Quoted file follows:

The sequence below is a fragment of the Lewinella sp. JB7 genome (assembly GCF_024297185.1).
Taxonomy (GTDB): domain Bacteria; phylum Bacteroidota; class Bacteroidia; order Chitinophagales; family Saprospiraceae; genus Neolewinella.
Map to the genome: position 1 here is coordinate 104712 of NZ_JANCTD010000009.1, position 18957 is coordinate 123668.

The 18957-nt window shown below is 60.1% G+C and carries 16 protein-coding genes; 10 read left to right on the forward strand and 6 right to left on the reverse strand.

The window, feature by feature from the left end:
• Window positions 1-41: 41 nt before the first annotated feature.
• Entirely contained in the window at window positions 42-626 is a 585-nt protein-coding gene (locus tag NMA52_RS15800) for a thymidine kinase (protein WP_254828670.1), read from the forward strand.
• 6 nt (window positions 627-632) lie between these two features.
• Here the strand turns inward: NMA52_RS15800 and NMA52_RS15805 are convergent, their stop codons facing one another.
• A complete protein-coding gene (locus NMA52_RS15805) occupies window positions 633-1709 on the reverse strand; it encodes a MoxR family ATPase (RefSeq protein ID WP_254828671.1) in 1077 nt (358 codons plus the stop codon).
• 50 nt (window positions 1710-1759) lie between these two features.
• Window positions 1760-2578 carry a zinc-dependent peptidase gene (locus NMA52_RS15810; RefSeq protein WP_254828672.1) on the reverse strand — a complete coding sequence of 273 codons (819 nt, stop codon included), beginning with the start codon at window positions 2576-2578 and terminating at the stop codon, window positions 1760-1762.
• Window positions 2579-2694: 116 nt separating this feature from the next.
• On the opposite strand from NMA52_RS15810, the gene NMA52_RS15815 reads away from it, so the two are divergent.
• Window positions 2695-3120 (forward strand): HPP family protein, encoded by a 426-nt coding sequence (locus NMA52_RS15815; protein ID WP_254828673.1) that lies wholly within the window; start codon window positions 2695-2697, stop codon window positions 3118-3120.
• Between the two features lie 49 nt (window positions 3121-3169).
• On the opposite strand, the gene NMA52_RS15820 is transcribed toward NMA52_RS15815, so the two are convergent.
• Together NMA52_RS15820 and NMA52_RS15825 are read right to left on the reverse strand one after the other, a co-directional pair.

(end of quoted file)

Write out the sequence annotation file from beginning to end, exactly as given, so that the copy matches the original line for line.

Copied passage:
The sequence below is a fragment of the Lewinella sp. JB7 genome (assembly GCF_024297185.1).
Taxonomy (GTDB): domain Bacteria; phylum Bacteroidota; class Bacteroidia; order Chitinophagales; family Saprospiraceae; genus Neolewinella.
Map to the genome: position 1 here is coordinate 104712 of NZ_JANCTD010000009.1, position 18957 is coordinate 123668.

The 18957-nt window shown below is 60.1% G+C and carries 16 protein-coding genes; 10 read left to right on the forward strand and 6 right to left on the reverse strand.

The window, feature by feature from the left end:
• Window positions 1-41: 41 nt before the first annotated feature.
• Entirely contained in the window at window positions 42-626 is a 585-nt protein-coding gene (locus tag NMA52_RS15800) for a thymidine kinase (protein WP_254828670.1), read from the forward strand.
• 6 nt (window positions 627-632) lie between these two features.
• Here the strand turns inward: NMA52_RS15800 and NMA52_RS15805 are convergent, their stop codons facing one another.
• A complete protein-coding gene (locus NMA52_RS15805) occupies window positions 633-1709 on the reverse strand; it encodes a MoxR family ATPase (RefSeq protein ID WP_254828671.1) in 1077 nt (358 codons plus the stop codon).
• 50 nt (window positions 1710-1759) lie between these two features.
• Window positions 1760-2578 carry a zinc-dependent peptidase gene (locus NMA52_RS15810; RefSeq protein WP_254828672.1) on the reverse strand — a complete coding sequence of 273 codons (819 nt, stop codon included), beginning with the start codon at window positions 2576-2578 and terminating at the stop codon, window positions 1760-1762.
• Window positions 2579-2694: 116 nt separating this feature from the next.
• On the opposite strand from NMA52_RS15810, the gene NMA52_RS15815 reads away from it, so the two are divergent.
• Window positions 2695-3120 (forward strand): HPP family protein, encoded by a 426-nt coding sequence (locus NMA52_RS15815; protein ID WP_254828673.1) that lies wholly within the window; start codon window positions 2695-2697, stop codon window positions 3118-3120.
• Between the two features lie 49 nt (window positions 3121-3169).
• On the opposite strand, the gene NMA52_RS15820 is transcribed toward NMA52_RS15815, so the two are convergent.
• Together NMA52_RS15820 and NMA52_RS15825 are read right to left on the reverse strand one after the other, a co-directional pair.